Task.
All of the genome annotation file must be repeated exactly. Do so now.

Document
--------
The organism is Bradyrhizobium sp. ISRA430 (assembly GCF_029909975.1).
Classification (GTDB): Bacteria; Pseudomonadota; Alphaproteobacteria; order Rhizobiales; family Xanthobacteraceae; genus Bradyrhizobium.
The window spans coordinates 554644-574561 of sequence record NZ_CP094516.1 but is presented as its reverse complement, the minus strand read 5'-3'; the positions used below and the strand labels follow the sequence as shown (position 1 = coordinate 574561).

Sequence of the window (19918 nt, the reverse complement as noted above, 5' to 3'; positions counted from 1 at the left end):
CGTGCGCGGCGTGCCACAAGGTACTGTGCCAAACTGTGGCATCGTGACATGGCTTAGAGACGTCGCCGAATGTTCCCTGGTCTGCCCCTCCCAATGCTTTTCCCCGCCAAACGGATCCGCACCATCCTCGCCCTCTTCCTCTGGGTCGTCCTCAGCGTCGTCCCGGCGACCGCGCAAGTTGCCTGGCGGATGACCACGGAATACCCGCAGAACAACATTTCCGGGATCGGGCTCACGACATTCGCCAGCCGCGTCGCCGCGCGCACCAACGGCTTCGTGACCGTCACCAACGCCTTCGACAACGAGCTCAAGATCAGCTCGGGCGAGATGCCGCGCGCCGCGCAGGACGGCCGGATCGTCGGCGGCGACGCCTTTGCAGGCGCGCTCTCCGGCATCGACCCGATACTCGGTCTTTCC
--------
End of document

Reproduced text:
The organism is Bradyrhizobium sp. ISRA430 (assembly GCF_029909975.1).
Classification (GTDB): Bacteria; Pseudomonadota; Alphaproteobacteria; order Rhizobiales; family Xanthobacteraceae; genus Bradyrhizobium.
The window spans coordinates 554644-574561 of sequence record NZ_CP094516.1 but is presented as its reverse complement, the minus strand read 5'-3'; the positions used below and the strand labels follow the sequence as shown (position 1 = coordinate 574561).

Sequence of the window (19918 nt, the reverse complement as noted above, 5' to 3'; positions counted from 1 at the left end):
CGTGCGCGGCGTGCCACAAGGTACTGTGCCAAACTGTGGCATCGTGACATGGCTTAGAGACGTCGCCGAATGTTCCCTGGTCTGCCCCTCCCAATGCTTTTCCCCGCCAAACGGATCCGCACCATCCTCGCCCTCTTCCTCTGGGTCGTCCTCAGCGTCGTCCCGGCGACCGCGCAAGTTGCCTGGCGGATGACCACGGAATACCCGCAGAACAACATTTCCGGGATCGGGCTCACGACATTCGCCAGCCGCGTCGCCGCGCGCACCAACGGCTTCGTGACCGTCACCAACGCCTTCGACAACGAGCTCAAGATCAGCTCGGGCGAGATGCCGCGCGCCGCGCAGGACGGCCGGATCGTCGGCGGCGACGCCTTTGCAGGCGCGCTCTCCGGCATCGACCCGATACTCGGTCTTTCC